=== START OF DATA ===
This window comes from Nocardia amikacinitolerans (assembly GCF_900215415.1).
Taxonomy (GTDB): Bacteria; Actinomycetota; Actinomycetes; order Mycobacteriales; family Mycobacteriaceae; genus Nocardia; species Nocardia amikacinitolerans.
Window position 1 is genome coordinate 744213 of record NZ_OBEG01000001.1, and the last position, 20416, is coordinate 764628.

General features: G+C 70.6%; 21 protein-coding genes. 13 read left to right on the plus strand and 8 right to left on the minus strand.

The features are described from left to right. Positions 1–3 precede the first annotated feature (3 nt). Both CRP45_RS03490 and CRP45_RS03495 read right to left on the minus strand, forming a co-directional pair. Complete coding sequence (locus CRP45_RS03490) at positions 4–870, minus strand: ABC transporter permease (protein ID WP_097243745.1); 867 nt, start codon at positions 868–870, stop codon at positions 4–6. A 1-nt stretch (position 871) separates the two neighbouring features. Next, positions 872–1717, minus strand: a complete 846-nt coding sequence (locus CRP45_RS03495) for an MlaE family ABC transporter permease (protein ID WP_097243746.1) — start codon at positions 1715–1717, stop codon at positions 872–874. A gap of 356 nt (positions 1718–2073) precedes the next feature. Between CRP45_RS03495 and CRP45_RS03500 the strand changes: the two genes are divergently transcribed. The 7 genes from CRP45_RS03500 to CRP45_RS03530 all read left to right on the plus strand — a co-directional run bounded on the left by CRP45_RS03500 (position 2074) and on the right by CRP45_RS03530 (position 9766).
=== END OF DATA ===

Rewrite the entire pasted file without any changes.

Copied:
This window comes from Nocardia amikacinitolerans (assembly GCF_900215415.1).
Taxonomy (GTDB): Bacteria; Actinomycetota; Actinomycetes; order Mycobacteriales; family Mycobacteriaceae; genus Nocardia; species Nocardia amikacinitolerans.
Window position 1 is genome coordinate 744213 of record NZ_OBEG01000001.1, and the last position, 20416, is coordinate 764628.

General features: G+C 70.6%; 21 protein-coding genes. 13 read left to right on the plus strand and 8 right to left on the minus strand.

The features are described from left to right. Positions 1–3 precede the first annotated feature (3 nt). Both CRP45_RS03490 and CRP45_RS03495 read right to left on the minus strand, forming a co-directional pair. Complete coding sequence (locus CRP45_RS03490) at positions 4–870, minus strand: ABC transporter permease (protein ID WP_097243745.1); 867 nt, start codon at positions 868–870, stop codon at positions 4–6. A 1-nt stretch (position 871) separates the two neighbouring features. Next, positions 872–1717, minus strand: a complete 846-nt coding sequence (locus CRP45_RS03495) for an MlaE family ABC transporter permease (protein ID WP_097243746.1) — start codon at positions 1715–1717, stop codon at positions 872–874. A gap of 356 nt (positions 1718–2073) precedes the next feature. Between CRP45_RS03495 and CRP45_RS03500 the strand changes: the two genes are divergently transcribed. The 7 genes from CRP45_RS03500 to CRP45_RS03530 all read left to right on the plus strand — a co-directional run bounded on the left by CRP45_RS03500 (position 2074) and on the right by CRP45_RS03530 (position 9766).